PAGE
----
However, while the classwork is more independent, Kafoglis said there are benefits to asynchronous work, he said. “Independent learning is itself a skill, and the more practice that the students have with that, the better.” 

Science teacher Matthew Boller also said there is a benefit to students engaging in independent work, as there is a lot more independence after high school. “[Colleges] didn’t call it asynchronous back then, but your classes only meet twice or three times a week in college,” he said. 

With more asynchronous work to plan, Computer Science teacher Lester Lee spends additional time preparing these lessons. However, because last year was his first year teaching, Lee spent a lot of time prepping then as well, he said. “This year, it doesn’t feel like anything different; it’s just like I just have to prep for a different circumstance.”

Huang has a similar amount of work as last year as well. “The HM Online workload, for me, is not necessarily worse than it was last year, because I’m still fairly new to teaching and every year so far has involved a fairly heavy workload as I figure out what works and as I grow and improve as a teacher,” she said.

English teacher Sarah McIntyre assigns asynchronous writing assignments to her students, which help her see how the students are understanding the material, she said. While the additional writing assignments give McIntyre more writing to grade, she finds the extra grading to be worth the insight into students’ analytical process that she gains. “It tells me so much about what they’re thinking and what they see and what they don’t yet see,” she said.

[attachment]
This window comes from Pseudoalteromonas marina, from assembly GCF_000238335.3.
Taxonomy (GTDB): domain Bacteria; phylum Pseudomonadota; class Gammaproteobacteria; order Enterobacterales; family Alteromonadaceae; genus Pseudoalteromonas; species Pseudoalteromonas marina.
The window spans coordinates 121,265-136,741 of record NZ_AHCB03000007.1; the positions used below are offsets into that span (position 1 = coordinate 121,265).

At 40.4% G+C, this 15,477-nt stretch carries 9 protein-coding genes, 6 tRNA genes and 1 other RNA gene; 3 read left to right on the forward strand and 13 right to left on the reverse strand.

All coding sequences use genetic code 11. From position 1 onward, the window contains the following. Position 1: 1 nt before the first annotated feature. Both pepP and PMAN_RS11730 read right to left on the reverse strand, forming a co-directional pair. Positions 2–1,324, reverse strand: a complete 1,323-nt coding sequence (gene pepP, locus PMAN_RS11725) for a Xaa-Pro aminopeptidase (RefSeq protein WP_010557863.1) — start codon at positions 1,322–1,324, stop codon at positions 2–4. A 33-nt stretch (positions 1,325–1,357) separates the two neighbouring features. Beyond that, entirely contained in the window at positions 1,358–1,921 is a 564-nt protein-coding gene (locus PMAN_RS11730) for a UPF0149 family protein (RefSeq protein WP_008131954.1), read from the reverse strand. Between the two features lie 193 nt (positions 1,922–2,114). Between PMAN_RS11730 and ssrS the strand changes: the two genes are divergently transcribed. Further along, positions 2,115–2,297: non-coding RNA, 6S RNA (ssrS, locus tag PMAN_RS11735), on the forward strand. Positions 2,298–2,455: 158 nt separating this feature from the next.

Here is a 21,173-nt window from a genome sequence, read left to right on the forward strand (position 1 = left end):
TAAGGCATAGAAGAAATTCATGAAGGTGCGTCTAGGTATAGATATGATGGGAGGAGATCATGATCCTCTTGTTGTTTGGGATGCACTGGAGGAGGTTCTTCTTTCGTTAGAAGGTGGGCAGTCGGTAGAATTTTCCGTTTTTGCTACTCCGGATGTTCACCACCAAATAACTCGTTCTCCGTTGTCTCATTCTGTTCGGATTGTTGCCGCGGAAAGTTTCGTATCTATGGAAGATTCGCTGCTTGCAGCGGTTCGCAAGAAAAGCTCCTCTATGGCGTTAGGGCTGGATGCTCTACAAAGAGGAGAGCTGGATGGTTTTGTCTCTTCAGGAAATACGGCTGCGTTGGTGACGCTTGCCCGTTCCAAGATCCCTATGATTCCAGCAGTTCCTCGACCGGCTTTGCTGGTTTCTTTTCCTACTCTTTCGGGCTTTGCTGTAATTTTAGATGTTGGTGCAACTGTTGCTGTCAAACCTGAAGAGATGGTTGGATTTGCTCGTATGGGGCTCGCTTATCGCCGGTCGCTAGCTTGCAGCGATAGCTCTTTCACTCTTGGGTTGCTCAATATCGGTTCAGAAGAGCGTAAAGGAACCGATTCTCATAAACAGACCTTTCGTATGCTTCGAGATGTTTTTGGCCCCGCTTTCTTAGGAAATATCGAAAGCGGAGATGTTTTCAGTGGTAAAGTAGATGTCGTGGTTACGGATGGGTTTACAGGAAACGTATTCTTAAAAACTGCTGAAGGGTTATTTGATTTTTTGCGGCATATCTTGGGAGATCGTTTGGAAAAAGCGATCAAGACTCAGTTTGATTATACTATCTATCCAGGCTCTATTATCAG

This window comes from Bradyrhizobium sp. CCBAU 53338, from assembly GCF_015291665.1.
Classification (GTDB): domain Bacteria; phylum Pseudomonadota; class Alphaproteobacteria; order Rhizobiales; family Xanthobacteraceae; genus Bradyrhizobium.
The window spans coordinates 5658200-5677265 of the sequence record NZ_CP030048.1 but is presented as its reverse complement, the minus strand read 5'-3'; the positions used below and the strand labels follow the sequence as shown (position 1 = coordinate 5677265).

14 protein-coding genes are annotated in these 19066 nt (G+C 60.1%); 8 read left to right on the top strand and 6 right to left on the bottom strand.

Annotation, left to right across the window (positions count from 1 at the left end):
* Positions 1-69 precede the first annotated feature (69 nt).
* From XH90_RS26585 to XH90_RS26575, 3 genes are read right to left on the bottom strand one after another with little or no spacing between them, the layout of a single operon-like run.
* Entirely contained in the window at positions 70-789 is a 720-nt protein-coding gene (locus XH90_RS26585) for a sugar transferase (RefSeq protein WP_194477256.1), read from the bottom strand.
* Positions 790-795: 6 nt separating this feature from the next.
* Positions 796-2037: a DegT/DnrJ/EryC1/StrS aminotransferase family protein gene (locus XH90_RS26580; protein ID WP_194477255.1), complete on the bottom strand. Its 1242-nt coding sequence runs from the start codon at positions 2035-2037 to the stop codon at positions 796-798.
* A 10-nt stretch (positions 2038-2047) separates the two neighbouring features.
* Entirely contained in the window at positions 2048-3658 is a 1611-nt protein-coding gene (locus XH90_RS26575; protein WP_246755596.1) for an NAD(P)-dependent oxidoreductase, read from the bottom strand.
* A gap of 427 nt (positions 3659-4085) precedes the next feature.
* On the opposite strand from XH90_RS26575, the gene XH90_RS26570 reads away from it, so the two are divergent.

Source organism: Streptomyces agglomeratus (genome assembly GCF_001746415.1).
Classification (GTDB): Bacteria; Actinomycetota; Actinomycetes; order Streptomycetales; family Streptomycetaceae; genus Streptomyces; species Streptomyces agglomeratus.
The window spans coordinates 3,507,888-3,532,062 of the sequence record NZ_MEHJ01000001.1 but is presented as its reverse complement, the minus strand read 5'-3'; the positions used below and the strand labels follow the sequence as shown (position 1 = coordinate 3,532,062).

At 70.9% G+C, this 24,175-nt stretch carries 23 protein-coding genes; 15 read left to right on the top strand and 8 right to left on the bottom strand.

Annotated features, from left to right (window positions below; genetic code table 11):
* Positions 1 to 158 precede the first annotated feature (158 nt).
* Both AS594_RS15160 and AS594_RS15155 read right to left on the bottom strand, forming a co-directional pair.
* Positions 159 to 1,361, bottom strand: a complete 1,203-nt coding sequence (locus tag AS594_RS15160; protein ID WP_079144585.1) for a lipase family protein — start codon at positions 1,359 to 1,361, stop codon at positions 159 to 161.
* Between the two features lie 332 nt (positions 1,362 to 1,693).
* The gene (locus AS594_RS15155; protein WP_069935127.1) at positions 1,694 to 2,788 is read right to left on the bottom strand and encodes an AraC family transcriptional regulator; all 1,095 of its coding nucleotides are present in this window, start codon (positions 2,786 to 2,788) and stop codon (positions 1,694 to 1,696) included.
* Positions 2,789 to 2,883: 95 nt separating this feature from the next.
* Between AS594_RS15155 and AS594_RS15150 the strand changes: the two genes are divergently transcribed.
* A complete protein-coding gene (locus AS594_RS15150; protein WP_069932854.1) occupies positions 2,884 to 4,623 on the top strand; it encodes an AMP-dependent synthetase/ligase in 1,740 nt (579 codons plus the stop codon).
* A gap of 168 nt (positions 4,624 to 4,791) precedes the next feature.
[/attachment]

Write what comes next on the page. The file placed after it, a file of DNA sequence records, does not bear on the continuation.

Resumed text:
Similarly to McIntyre, English teacher Dr. Adam Casdin gives writing assignments for asynchronous work, and while he would assign asynchronous writing to his students every day, the HM Online schedule limits the amount of work students can spend on asynchronous assignments. “A team got together to decide what was an appropriate amount of time to spend on assignments, and so they’ve partitioned it this way,” he said.

Casdin’s goal in assigning this asynchronous work is to spark thought from his students in a way that might have occurred naturally in class. He also uses the asynchronous writings to have his students do quick analytical assignments, he said. “We should be giving students more opportunities to practice — practice their thinking, practice their analysis, and practice their use of evidence,” he said. When school is back in-person, Casdin will be giving his students more small writing moments, and small projects, he said.

Because it is difficult to translate complete classes into asynchronous work, Worrall assigns asynchronous work that he would not give to the class otherwise. “I’m not making the mistake of trying to teach the same things that I would have taught anyway, but in an asynchronous way,” he said. “Instead, I’m shuffling around and giving different material for the asynchronous stuff than I would have done otherwise.”